First published in "Wingspan" September 1990. PDF version, with illustrations and photos available here
한국어 번역 - 클릭
The drive from Kimpo Airport to Seoul is a journey back through modern times, and then a leap into history. The Olympic highways speed past serried rows of modern high rise apartment blocks. The mountains at the city's northern perimeter come into clearer view. The road narrows and slowly passes the granite, steel, and glass towers of downtown offices, hotels and stores. Pause for a moment, listen to the bustle of the modern world. Let its noise envelop you. Then walk slowly away from it towards the craggy mountains. Here Seoul was born as home for the Kings of Korea.
In the foothills of Pukaksan Mountain, about 15 minutes walk from the Lotte Hotel stands Kyongbokgung Palace, built originally in 1394. The palace lies in a gentle valley, a site chosen because cosmic forces, and those of the earth are in harmony with man. The mountain views are imposing, and the landscape helps defence.
Rising up the foothills next to the palace is a sprawling cluster of one-storey houses roofed in heavy black-tiles. This is Kahoi Dong. The name means 'the district where beauty gathers.' And so it is. A maze of narrow roads, steps, and footpaths branch in all directions, climbing hills and along ridges, leading to houses big and small, jostled together. These are Hanok, or traditional Korean houses. All told, there are about 200 of them left in Kahoi Dong, now a protection area.
H ere, in 1987, my wife CHOI Keum Ok and I decided we would make our Korean home, and my own interest in Korean architecture was born.
"Even to people who have lived in Seoul all their lives, this district is a surprise. A traditional Korean house has very beautiful lines. Nothing is perfectly straight, or square, or flat. Everything has a texture and a variation all of its own. Just being here is a relaxation," she says. Words I can only echo in agreement.
Despite their traditional look, most of the houses in Kahoi Dong were built in the 1930's, though a few are much older. Their styles are those perfected through the five centuries of the Choson dynasty to 1897, plus a few modern embellishments such as electricity. The techniques used to build them are also traditional. Concrete, steel beams, brushed aluminium, nails and screws had all yet to make their full impact on the way a home was built. Dry mortice joints, wooden and bamboo pins, plus a sense of balance give great strength and solidity.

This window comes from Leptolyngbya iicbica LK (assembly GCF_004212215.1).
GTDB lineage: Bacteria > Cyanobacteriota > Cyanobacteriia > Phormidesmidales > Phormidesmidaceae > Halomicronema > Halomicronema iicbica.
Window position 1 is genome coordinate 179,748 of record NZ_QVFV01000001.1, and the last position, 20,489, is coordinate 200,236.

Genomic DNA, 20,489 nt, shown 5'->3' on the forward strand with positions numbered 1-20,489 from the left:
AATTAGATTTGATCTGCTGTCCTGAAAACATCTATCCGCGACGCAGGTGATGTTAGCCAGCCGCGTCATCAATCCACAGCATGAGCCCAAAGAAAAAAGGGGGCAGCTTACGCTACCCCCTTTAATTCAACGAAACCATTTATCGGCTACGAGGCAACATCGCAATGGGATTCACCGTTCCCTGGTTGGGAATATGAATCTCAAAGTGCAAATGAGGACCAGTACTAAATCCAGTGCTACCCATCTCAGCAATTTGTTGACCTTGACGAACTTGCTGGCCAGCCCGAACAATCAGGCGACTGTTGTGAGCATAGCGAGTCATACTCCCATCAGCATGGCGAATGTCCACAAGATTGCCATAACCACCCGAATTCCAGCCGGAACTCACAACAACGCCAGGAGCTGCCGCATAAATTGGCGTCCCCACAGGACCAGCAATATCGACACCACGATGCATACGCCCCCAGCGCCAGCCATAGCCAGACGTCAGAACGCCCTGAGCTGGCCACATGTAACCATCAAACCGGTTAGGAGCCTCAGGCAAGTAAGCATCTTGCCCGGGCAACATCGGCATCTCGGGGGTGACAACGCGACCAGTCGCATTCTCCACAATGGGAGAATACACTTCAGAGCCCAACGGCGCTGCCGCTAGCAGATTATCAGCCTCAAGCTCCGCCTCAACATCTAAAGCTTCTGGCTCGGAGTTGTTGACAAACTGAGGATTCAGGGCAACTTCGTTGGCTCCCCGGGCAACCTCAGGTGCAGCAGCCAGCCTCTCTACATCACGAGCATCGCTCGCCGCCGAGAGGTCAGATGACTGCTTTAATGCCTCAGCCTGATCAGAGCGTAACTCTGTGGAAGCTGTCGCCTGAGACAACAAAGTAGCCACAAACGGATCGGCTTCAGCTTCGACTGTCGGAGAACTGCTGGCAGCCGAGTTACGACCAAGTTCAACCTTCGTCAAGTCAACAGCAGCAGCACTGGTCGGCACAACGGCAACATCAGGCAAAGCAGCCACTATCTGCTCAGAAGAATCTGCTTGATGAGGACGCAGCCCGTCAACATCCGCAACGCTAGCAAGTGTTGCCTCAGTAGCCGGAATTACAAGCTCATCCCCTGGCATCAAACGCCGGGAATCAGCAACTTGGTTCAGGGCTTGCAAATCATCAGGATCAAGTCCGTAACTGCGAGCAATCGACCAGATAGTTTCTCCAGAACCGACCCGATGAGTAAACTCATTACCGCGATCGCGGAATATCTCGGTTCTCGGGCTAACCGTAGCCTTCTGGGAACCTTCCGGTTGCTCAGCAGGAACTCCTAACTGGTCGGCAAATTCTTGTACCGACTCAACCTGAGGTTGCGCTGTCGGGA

The residences of Yangban, the Confucian scholar-aristocrats of royal Korea are the inspiration for Kahoi Dong. The styles of decoration, size of beams, roof pitch, and numbers of rooms allowed once depended on social rank. By the 1930's the regulations had disappeared, while the urge to enjoy ancient symbols of rank had not.
From the street the houses are tantalizing and mysterious. Nearly all are single storey and completely hidden by high walls. Eaves and gables peep above them. Roses and ivy hang over them. Laughter and music escape from them. Children run out of the imposing wooden doorways, but the life within is hidden from view.
An Englishman's home may be his castle, but in comparison these Korean houses are fortresses. Korea's long history of wars and invasions can certainly justify a protective turn of mind but surely every home need not be planned to resist a long siege ? The real enemy is more elemental, more bitter than man, it is winter. Throughout centuries this foe returns without fail offering only a brief truce in the summer months.
In the long winters, a dry, icy wind blows down Korea from Siberia. The temperature plummets to minus 10'C, minus 20, and even below minus 30. Monsoons from the Pacific drench the short hot summers as the temperature rises to the mid 30's. However, it is winter that predominates. Not surprisingly, the Korean house has evolved some ingenious strategies to keep warm.